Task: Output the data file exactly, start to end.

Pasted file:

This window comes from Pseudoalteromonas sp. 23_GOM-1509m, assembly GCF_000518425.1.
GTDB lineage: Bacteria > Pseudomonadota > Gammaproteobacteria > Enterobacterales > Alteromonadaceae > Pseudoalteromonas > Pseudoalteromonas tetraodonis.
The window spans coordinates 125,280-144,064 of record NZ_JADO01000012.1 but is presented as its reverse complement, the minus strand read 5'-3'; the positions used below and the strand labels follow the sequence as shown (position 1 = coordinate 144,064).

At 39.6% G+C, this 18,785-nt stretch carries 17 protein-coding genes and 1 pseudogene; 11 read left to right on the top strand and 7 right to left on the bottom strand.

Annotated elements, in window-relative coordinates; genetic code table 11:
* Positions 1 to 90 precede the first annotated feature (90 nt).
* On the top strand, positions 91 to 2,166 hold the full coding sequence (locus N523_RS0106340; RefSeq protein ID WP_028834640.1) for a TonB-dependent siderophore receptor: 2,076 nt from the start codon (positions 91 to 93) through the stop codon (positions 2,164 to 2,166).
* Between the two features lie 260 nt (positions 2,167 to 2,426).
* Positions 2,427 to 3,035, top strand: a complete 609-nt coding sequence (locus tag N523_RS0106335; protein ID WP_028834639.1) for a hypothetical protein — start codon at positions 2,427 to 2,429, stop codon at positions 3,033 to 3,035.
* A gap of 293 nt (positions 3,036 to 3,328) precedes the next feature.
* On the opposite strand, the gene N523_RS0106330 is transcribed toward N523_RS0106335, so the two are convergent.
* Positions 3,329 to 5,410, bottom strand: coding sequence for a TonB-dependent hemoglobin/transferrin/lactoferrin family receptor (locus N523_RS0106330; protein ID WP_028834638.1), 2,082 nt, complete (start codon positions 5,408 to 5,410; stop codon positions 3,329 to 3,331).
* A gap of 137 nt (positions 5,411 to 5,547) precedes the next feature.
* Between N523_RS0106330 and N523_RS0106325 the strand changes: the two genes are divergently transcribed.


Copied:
This window comes from Pseudoalteromonas sp. 23_GOM-1509m, assembly GCF_000518425.1.
GTDB lineage: Bacteria > Pseudomonadota > Gammaproteobacteria > Enterobacterales > Alteromonadaceae > Pseudoalteromonas > Pseudoalteromonas tetraodonis.
The window spans coordinates 125,280-144,064 of record NZ_JADO01000012.1 but is presented as its reverse complement, the minus strand read 5'-3'; the positions used below and the strand labels follow the sequence as shown (position 1 = coordinate 144,064).

At 39.6% G+C, this 18,785-nt stretch carries 17 protein-coding genes and 1 pseudogene; 11 read left to right on the top strand and 7 right to left on the bottom strand.

Annotated elements, in window-relative coordinates; genetic code table 11:
* Positions 1 to 90 precede the first annotated feature (90 nt).
* On the top strand, positions 91 to 2,166 hold the full coding sequence (locus N523_RS0106340; RefSeq protein ID WP_028834640.1) for a TonB-dependent siderophore receptor: 2,076 nt from the start codon (positions 91 to 93) through the stop codon (positions 2,164 to 2,166).
* Between the two features lie 260 nt (positions 2,167 to 2,426).
* Positions 2,427 to 3,035, top strand: a complete 609-nt coding sequence (locus tag N523_RS0106335; protein ID WP_028834639.1) for a hypothetical protein — start codon at positions 2,427 to 2,429, stop codon at positions 3,033 to 3,035.
* A gap of 293 nt (positions 3,036 to 3,328) precedes the next feature.
* On the opposite strand, the gene N523_RS0106330 is transcribed toward N523_RS0106335, so the two are convergent.
* Positions 3,329 to 5,410, bottom strand: coding sequence for a TonB-dependent hemoglobin/transferrin/lactoferrin family receptor (locus N523_RS0106330; protein ID WP_028834638.1), 2,082 nt, complete (start codon positions 5,408 to 5,410; stop codon positions 3,329 to 3,331).
* A gap of 137 nt (positions 5,411 to 5,547) precedes the next feature.
* Between N523_RS0106330 and N523_RS0106325 the strand changes: the two genes are divergently transcribed.